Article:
Wednesday, May 18, 2011

Mashed Potato with a Mixed Vegetable Topping

1 (1 of 1)

I mentioned in my last post about Trina Hahnamann's beautiful new book The Nordic Diet, that I'd used the book to make a mother's day dinner for my mom and my Nana. I'm going to get back to the book again, but let me tell you a little something about my Nana. She's a self-proclaimed picky-eater. She had, before Mother's Day, never eaten a beet. I don't think she'd ever celery root, and she's admitted herself to only recently agreeing to give certain vegetables a chance. I think this dish was a beautiful introduction to what is essentially mashed vegetables topped with more sautéed vegetables. And, I mean, who could resist that tumble of red beet, celery, leek and walnuts? Not Nana!

box (1 of 1)

All of the ingredients for this potato mash, and all of the ingredients for that delicious Roasted Chicken with Rhubarb were easy to find. There are recipes for which that wouldn't be the case in an American grocery store. Things like gooseberries, and cloudberries, both so typically Norwegian. But most recipes are certainly doable, and I wouldn't have wanted her to leave things out that depend on typically Scandinavian ingredients. That's how we learn about them, after all.

3 (1 of 1)

flowers 2 (1 of 1)

So the mash. It's basically equal parts potato and celery root (if you haven't dealt much with celery root, you can see this post for some tips) boiled with garlic, peppercorns, salt and bay leaves, and then mashed with a bit of oil. Then comes the shower of sautéed vegetables. I think when most Americans think of beets, they think of the limp, pickled kind found on mid-grade salad bars. These are not those. These are wonderful, earthy but bright, vibrant and sautéed long enough to be cooked but not so long that they're mushy.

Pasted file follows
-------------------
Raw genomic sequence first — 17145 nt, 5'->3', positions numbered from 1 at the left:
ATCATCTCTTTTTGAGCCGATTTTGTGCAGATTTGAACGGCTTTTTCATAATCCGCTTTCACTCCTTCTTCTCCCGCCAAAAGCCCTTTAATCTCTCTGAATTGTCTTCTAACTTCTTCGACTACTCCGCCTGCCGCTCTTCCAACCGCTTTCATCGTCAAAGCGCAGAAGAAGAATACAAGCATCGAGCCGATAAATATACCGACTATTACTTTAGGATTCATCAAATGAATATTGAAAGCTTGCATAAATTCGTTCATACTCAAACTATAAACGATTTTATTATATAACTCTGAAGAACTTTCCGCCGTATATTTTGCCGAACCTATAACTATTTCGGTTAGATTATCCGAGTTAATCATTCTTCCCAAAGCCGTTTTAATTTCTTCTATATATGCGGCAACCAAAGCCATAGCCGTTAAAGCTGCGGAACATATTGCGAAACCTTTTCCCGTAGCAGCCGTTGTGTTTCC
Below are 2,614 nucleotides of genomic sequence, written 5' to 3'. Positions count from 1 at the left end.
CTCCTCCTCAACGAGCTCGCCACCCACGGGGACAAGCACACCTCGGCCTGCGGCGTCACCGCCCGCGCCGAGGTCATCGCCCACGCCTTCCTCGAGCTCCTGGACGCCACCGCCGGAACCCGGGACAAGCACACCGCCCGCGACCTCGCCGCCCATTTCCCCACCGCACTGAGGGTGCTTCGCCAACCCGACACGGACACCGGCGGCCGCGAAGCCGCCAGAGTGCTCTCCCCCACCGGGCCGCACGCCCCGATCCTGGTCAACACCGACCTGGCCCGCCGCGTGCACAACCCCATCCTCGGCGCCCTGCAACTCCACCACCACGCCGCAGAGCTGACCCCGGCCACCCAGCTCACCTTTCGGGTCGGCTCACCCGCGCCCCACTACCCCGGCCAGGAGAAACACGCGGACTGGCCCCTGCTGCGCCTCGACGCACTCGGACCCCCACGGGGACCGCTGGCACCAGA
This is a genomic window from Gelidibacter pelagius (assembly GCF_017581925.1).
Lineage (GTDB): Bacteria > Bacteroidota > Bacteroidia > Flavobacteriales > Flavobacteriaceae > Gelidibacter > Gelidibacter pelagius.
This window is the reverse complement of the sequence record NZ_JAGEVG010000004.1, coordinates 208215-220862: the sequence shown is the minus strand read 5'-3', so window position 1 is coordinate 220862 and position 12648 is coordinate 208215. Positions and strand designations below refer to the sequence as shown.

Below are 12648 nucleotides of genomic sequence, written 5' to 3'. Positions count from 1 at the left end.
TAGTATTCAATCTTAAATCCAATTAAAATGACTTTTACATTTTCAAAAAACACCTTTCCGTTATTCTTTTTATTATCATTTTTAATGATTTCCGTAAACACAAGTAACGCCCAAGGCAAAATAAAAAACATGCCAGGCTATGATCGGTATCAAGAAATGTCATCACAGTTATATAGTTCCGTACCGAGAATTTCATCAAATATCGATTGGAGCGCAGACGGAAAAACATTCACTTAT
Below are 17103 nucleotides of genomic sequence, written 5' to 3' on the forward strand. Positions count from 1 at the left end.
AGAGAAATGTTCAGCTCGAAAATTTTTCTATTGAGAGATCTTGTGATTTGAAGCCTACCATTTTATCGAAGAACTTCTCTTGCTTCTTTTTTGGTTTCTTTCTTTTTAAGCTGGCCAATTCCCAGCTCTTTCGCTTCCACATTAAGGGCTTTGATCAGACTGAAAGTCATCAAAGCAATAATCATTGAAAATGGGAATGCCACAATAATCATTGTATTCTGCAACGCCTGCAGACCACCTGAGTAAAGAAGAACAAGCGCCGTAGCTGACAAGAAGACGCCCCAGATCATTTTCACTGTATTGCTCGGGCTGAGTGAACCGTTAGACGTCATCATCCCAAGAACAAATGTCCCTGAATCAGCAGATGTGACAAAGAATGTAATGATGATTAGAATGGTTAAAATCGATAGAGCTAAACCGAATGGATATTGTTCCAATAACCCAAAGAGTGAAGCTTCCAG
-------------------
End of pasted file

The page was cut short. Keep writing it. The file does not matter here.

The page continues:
shovel (1 of 1)

I served it as a side to that roasted chicken, but Hahnemann (a woman after my own heart, for sure) suggests that it can even hold its own as a vegetarian meal in itself, which, had it not been for a special occasion, is probably exactly what I would have done. If you're having trouble finding celery root (also called celeric, but I think celery root more commonly in the US) I think you could just substitute a potato. But the celeric is definitely worth seeking out, and I think you'll be surprised that the ugly little root has been sitting in your produce section all this time without garnering any notice.

Nordic Diet 9781616081898

Mashed Potato with a Mixed Vegetable Topping
Republished (with permission) from Trina Hahnemann's The Nordic Diet from Skyhorse Publishing

14 oz celerac, peeled and cut into cubes
14 oz potatoes, peeled and cut into large cubes
2 garlic cloves, chopped
1 tsp whole peppercorns
1 tbsp sea salt flakes
2 bay leaves
2 tbsp canola oil or olive oil

mixed vegetable topping

1 tbsp canola oil
1 garlic clove, chopped
7 oz raw beet, peeled and cut into very small cubes
2 celery stalks, minced
2 leeks, minced
1/2 cup walnuts, chopped
Salt and freshly ground pepper

To a large pot add the celeriac, potatoes, garlic, peppercorns, salt and bay leaves. Cover generously with water, bring to a boil, and then let simmer for 30 minutes.

While the vegetables are cooking, prepare the topping: Heat the oil in a sauté pan, add the garlic and beet, and cook gently for 5 minutes. Add the rest of the vegetables and the walnuts. Continue cooking for 5 minutes more. Season to taste with salt and pepper. Keep the sauce warm.

Drain the vegetables and place in a big bowl, discarding the bay leaves. Add the canola or olive oil and mash, mixing everything well together. Season to taste with salt and pepper.

Serve the mash in a large bowl, topped with the mixed vegetables.

2 comments:

n said...

I can attest this was a wonderful combination of potato and celery root…so don’t substitute. It was fun shopping and cooking with an unfamiliar vegetable. This was one of our favorite parts of the meal!

Jennifurla said...

I must try this, I love the color. Lovely pics all around.